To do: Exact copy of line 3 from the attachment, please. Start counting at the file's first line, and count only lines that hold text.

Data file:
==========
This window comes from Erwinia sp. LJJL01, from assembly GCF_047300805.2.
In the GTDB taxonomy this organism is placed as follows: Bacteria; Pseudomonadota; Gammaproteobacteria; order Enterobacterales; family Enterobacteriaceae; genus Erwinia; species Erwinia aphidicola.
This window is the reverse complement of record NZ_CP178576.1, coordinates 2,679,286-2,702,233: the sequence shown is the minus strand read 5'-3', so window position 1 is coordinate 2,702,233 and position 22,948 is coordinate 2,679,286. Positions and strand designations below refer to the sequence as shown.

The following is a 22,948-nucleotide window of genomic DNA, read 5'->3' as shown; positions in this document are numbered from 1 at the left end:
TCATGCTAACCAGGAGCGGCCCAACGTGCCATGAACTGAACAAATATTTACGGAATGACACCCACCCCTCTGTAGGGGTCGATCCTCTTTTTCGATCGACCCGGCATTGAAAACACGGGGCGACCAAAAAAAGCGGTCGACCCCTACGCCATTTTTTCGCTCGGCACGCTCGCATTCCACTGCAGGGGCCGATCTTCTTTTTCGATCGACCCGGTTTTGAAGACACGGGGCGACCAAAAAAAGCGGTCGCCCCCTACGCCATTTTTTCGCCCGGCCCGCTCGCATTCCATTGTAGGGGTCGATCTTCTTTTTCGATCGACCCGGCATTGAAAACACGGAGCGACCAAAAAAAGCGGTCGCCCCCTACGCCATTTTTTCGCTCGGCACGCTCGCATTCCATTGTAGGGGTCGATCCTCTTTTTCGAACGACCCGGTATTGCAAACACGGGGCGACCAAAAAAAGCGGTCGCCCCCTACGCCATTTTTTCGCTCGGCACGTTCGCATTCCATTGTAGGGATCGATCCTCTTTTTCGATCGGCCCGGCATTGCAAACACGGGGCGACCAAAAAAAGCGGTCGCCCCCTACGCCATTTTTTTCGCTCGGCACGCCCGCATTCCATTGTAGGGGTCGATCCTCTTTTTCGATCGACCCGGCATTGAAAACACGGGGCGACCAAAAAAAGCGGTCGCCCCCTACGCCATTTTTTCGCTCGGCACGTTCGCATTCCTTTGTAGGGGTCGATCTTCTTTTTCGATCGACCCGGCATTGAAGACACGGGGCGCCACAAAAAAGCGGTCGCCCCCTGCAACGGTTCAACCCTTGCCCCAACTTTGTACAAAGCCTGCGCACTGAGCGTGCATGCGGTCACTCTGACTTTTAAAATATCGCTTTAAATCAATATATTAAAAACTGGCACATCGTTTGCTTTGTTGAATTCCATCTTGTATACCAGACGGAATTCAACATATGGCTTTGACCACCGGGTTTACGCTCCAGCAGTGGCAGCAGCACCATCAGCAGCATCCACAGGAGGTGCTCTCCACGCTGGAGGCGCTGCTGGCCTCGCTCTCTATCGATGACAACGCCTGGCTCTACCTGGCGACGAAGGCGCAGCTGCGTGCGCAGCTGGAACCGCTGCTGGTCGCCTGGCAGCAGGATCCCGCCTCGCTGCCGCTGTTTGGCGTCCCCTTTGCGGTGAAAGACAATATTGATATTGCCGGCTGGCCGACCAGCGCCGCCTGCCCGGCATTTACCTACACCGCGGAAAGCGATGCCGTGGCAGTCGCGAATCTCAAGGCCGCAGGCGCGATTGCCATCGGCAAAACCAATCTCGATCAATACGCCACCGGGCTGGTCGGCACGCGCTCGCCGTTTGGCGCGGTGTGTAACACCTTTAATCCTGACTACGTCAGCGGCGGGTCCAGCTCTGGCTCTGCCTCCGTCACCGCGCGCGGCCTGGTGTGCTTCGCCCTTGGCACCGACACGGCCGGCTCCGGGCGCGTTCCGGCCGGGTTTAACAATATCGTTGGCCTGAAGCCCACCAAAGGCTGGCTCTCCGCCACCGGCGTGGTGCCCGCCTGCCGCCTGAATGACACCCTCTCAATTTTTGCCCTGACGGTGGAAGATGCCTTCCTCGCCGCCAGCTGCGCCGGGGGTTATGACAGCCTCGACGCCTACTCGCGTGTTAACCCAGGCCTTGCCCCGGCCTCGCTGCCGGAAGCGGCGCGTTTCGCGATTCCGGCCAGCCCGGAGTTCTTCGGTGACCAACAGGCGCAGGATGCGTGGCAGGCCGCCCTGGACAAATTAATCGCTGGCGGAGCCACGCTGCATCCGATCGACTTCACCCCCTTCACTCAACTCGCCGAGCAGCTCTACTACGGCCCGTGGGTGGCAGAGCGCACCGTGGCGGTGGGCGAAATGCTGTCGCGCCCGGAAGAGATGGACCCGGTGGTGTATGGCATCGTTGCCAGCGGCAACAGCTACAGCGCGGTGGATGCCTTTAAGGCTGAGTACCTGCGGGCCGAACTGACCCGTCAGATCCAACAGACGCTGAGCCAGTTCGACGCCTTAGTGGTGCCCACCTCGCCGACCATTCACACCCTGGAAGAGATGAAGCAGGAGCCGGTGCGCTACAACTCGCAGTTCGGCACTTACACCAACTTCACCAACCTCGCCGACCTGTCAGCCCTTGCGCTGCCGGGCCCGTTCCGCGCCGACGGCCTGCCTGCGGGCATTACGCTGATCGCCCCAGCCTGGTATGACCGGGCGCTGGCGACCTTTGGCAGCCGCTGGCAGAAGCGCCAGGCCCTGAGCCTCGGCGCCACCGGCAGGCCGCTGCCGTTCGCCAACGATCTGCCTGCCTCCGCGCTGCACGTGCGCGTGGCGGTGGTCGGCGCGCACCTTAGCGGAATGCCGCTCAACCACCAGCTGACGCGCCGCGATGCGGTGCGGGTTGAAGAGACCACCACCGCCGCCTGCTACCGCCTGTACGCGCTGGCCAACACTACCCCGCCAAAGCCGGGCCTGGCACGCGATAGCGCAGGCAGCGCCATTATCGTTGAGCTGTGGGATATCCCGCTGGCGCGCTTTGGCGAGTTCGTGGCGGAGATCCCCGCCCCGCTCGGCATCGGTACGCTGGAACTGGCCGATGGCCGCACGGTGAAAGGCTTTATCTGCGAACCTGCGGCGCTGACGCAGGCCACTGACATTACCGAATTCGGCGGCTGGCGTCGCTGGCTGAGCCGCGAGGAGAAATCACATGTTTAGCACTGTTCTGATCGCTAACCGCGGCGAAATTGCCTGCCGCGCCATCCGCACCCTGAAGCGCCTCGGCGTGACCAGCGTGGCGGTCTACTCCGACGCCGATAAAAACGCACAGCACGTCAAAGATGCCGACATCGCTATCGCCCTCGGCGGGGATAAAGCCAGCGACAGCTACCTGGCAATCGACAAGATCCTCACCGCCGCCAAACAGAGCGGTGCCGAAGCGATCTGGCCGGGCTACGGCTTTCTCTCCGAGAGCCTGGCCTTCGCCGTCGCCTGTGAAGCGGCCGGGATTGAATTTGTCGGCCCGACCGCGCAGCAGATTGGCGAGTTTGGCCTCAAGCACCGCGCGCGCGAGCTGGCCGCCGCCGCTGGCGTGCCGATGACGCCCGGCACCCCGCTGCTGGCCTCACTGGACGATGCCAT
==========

This window is the reverse complement of record NZ_CP178576.1, coordinates 2,679,286-2,702,233: the sequence shown is the minus strand read 5'-3', so window position 1 is coordinate 2,702,233 and position 22,948 is coordinate 2,679,286. Positions and strand designations below refer to the sequence as shown.